The IJ observed that “the background information does indicate that the [Maras] operate throughout the country of Guatemala, and as I have stated in my findings, the government of Guatemala is unable to control them;” nevertheless, the IJ concluded that Rutilio could safely relocate within Guatemala. J.A. 509. The IJ failed to acknowledge the presumption against safe relocation when there is past persecution, nor did he consider any of the relevant factors for assessing whether relocation would be reasonable. Rather, the IJ's conclusion that Rutilio could safely relocate was based solely on the finding that Rutilio “drove seven hours away to Puerto Barrios, where he worked briefly, stayed there for one month and had no problem.” J.A. 509.
The proper legal analysis begins with the presumption that Rutilio cannot safely relocate. The fact that he spent a single month (largely in hiding) in a town seven hours away from his home before fleeing Guatemala does not overcome this presumption. Nor do other findings by the IJ rebut the presumption against safe relocation. The IJ did not find changed conditions in Guatemala; to the contrary, he found that Mara 18 operates countrywide and cannot be controlled.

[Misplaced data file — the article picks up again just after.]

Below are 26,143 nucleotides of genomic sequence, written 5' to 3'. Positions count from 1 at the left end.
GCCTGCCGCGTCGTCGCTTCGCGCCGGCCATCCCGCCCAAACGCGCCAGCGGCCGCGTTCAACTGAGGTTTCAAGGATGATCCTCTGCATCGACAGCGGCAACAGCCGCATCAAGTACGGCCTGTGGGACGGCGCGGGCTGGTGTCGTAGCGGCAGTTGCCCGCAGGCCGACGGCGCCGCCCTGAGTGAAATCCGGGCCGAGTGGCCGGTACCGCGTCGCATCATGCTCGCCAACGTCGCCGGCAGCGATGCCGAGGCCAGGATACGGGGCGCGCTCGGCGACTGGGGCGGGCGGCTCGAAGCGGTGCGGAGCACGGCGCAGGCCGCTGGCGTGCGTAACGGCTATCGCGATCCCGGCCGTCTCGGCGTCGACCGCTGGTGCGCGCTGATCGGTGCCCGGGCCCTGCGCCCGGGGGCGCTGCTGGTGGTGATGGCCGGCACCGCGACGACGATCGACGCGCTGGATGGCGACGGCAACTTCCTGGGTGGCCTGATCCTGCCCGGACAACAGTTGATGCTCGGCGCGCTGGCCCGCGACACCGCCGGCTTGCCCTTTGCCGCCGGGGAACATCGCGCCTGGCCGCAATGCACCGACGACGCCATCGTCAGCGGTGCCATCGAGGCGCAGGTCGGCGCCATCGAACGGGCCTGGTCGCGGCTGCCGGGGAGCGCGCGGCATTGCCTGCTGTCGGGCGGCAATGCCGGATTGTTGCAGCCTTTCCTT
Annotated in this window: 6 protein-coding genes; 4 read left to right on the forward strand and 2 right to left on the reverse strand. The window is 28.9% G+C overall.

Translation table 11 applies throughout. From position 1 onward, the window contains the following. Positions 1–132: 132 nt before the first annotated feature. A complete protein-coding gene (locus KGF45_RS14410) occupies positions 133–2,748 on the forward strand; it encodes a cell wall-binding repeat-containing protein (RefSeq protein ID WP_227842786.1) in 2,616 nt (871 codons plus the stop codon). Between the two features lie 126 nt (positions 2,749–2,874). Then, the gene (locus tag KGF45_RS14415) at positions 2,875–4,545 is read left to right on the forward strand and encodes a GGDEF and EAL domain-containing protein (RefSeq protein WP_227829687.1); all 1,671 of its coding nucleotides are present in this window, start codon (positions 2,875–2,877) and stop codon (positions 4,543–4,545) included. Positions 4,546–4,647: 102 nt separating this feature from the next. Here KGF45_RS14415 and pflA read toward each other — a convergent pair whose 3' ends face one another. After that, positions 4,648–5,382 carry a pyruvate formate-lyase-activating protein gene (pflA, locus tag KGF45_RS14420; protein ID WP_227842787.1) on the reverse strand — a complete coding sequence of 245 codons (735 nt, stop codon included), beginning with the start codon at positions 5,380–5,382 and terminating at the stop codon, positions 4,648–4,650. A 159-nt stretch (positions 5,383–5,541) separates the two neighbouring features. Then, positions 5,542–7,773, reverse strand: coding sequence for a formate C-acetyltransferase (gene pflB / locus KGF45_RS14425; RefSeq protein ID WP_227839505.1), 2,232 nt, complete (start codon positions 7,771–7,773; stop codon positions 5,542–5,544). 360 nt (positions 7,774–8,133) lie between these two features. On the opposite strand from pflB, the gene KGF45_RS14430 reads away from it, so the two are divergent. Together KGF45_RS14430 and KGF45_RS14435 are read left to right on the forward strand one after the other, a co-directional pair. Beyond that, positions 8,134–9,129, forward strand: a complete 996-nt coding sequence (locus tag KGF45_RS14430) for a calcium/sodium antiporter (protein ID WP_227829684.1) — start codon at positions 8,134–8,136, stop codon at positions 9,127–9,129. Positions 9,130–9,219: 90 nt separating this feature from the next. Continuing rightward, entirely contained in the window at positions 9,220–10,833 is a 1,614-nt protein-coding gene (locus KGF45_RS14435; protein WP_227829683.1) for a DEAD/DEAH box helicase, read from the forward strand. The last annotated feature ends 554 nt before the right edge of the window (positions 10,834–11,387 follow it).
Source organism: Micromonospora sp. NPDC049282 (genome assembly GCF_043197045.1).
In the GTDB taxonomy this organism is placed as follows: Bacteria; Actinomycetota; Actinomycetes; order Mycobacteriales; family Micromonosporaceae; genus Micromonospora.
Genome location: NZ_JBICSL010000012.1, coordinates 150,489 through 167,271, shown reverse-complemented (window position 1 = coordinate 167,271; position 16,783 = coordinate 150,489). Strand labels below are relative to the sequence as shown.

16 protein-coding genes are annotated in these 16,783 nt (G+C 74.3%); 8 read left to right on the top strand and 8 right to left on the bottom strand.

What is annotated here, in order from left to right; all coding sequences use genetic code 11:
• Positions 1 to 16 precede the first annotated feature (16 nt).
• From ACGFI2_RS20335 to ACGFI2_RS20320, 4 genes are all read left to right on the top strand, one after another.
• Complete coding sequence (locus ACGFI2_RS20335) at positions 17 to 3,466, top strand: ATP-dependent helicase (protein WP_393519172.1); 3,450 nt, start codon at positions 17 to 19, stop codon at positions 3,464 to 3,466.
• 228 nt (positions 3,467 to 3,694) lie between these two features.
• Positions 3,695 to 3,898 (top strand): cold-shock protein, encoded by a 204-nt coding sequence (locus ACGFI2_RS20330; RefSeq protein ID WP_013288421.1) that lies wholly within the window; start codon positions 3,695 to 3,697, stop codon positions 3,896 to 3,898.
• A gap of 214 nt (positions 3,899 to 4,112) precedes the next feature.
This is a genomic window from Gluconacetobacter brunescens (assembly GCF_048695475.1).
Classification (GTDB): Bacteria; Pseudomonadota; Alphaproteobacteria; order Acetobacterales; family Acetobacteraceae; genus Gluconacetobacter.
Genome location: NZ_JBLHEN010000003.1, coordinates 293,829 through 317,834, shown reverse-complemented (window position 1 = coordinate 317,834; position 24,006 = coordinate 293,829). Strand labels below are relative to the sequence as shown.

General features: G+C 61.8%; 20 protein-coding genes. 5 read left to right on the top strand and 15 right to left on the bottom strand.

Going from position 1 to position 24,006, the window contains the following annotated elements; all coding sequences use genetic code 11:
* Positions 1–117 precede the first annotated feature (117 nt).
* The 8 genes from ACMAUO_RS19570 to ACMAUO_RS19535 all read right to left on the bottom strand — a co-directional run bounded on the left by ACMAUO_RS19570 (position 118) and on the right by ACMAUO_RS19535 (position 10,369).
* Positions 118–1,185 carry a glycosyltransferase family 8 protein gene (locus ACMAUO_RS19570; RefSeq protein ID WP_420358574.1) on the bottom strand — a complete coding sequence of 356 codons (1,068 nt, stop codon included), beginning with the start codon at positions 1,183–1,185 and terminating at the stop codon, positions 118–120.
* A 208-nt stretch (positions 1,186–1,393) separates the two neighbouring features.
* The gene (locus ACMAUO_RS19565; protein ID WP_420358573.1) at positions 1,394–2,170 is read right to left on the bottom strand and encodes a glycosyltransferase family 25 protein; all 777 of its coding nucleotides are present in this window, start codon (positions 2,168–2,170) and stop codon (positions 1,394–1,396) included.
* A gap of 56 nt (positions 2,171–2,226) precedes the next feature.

Moreover, the IJ's finding that Rutilio “had no problem” with the gang the one month he was in Puerto Barrios is not supported by substantial evidence. During that brief time the gang continued to send letters to his home, threatening that he would be killed if he did not meet the Maras in Rio de Paz and warning that he would be killed if he tried to flee the country. Other evidence establishes that a young man who rejects membership in Mara 18 will be “relentlessly pursued ․ as long as he remains in Guatemala.” J.A. 62. The IJ's determination that Rutilio could relocate is thoroughly flawed: it fails to take into account the required factors; it fails to give Rutilio the benefit of the presumption against safe relocation; and the essential factual finding supporting the determination is not supported by substantial evidence. I would therefore vacate the IJ's determination that it would be reasonable for Rutilio to relocate within Guatemala. Relocation is not a lifesaving option.